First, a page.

Measurement for quality improvement
Measurement has been used for centuries in research but more recently has become a cornerstone of benchmarking and scrutiny within healthcare.
It is also utilised through various methodologies to improve quality and failure rate in manufacturing industries and these approaches have become widely used in healthcare.
Data capture is a key factor in designing measurement of stewardship interventions. Electronic systems can capture data to provide quantitative information for monitoring longitudinal trends, but for many healthcare interventions manual collection of data through clinical audit may be required to support improvement in practice.
The use of quality improvement methodology within healthcare has expanded rapidly over the past ten years. This started in the United States with several healthcare providers addressing deficiencies in their systems, which were leading to high litigation costs, supported by the Institute for Healthcare Improvement (IHI). Quality improvement in healthcare is now widespread across Europe, North America, Canada and Australia. Much of the experience and the tools used in quality improvement originated in the manufacturing and aviation industries, which have radically improved safety during the past 25 years.
We have already considered why measurement is important, but when we want to start collecting data we need to think carefully about our specific reasons for collecting it, as this will inform the type and quantity of data we need to collect.
There are three reasons for collecting data:
- Research to generate evidence
- Accountability - judgement or scrutiny of performance
- Quality improvement
This table compares the important factors in deciding which type of data we need:
As you read this, consider which of these approaches would be the most appropriate to deal with the extended-spectrum beta-lactamases (ESBL) outbreak scenario?
IMPROVEMENT – frequent real time data collection may help to prevent spread and identify any risks due to non-compliance with infection prevention and antimicrobial use policies.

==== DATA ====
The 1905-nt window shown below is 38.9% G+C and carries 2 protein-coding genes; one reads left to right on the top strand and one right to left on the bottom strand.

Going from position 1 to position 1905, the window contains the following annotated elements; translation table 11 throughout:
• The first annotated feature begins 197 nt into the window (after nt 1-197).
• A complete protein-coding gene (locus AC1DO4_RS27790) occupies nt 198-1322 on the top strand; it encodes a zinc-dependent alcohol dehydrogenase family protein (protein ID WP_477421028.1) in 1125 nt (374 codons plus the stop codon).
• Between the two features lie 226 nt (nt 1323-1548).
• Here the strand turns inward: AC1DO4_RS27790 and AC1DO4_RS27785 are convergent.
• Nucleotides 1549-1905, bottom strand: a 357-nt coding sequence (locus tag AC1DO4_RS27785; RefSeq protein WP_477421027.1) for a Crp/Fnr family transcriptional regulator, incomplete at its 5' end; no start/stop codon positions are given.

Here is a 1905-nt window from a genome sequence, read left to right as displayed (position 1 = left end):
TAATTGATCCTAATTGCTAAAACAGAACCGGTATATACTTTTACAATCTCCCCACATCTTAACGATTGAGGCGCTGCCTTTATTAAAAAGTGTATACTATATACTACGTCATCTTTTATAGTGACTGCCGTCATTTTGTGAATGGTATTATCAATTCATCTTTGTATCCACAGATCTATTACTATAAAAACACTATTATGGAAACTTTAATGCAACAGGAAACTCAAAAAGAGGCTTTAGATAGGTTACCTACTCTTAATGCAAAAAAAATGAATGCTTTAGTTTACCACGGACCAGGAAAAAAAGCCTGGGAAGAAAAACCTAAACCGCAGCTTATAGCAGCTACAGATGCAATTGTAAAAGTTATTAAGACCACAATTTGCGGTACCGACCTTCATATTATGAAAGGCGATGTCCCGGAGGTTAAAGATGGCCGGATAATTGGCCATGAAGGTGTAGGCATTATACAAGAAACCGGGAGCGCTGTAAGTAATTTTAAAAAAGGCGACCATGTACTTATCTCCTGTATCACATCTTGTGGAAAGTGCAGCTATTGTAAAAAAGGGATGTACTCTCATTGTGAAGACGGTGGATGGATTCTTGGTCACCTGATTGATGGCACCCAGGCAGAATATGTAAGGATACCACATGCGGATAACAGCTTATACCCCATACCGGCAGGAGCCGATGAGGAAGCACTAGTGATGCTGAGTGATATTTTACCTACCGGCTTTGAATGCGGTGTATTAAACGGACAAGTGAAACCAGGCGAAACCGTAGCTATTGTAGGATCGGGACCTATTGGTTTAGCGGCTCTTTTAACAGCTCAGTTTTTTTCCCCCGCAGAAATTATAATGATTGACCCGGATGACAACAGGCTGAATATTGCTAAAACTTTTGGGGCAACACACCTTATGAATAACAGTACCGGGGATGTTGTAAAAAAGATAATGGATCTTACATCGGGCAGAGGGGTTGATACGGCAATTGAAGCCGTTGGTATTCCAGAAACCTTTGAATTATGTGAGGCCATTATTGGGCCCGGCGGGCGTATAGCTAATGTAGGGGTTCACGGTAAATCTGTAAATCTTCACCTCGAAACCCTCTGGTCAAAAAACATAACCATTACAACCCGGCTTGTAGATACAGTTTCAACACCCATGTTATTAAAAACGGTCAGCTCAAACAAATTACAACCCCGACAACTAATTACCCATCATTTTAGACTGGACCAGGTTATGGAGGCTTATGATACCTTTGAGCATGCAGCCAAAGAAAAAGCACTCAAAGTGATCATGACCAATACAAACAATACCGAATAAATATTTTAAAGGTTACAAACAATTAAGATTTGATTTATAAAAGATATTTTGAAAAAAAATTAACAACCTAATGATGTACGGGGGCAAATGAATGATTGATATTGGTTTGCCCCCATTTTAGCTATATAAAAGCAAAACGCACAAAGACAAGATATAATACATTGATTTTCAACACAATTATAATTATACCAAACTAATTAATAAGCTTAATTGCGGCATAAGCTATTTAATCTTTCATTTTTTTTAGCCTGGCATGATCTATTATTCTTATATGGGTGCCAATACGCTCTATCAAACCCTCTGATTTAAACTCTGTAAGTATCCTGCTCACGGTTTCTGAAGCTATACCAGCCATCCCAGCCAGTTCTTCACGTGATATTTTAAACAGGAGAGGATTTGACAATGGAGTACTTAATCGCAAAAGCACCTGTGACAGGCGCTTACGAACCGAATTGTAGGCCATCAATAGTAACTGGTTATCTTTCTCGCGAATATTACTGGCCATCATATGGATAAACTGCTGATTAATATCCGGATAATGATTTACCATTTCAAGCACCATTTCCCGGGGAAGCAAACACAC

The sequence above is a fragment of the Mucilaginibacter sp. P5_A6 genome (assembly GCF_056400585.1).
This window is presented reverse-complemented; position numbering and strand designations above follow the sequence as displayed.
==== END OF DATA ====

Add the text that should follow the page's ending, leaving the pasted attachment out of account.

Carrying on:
ACCOUNTABILITY – if this is not an isolated incidence of ESBL infection it may be useful to set targets for wards or hospitals to ensure compliance with infection prevention and antimicrobial use policies.
RESEARCH – as with all emerging infections, research is essential to gain a better understanding of how resistance spreads and which measures are most effective in containing them.
There is no right answer in the case of the ESBL outbreak, as all approaches would be suitable, but each will need different lengths of time to have an impact.
If an urgent change in practice were required, then the improvement approach would be best as this can start to have an impact on a small scale in a matter of days. For this to be effective, it would need to be focused in one ward, initially working with a small group of staff and carrying out many small tests of change.
For larger scale changes data collection for accountability may be better, with audits over several wards and feedback to staff. This will take time to establish a baseline, set targets and regular re-audit to determine if practice is changing.
A research approach may be useful, perhaps in addition to the other two, because it has the potential to generate robust data about the impact of changes on both process and patient outcomes. This would be a long-term objective and would require resources to implement.
So, although each may be useful, in the short term the improvement approach can rapidly make patient care safer and reduce the risk of further spread.
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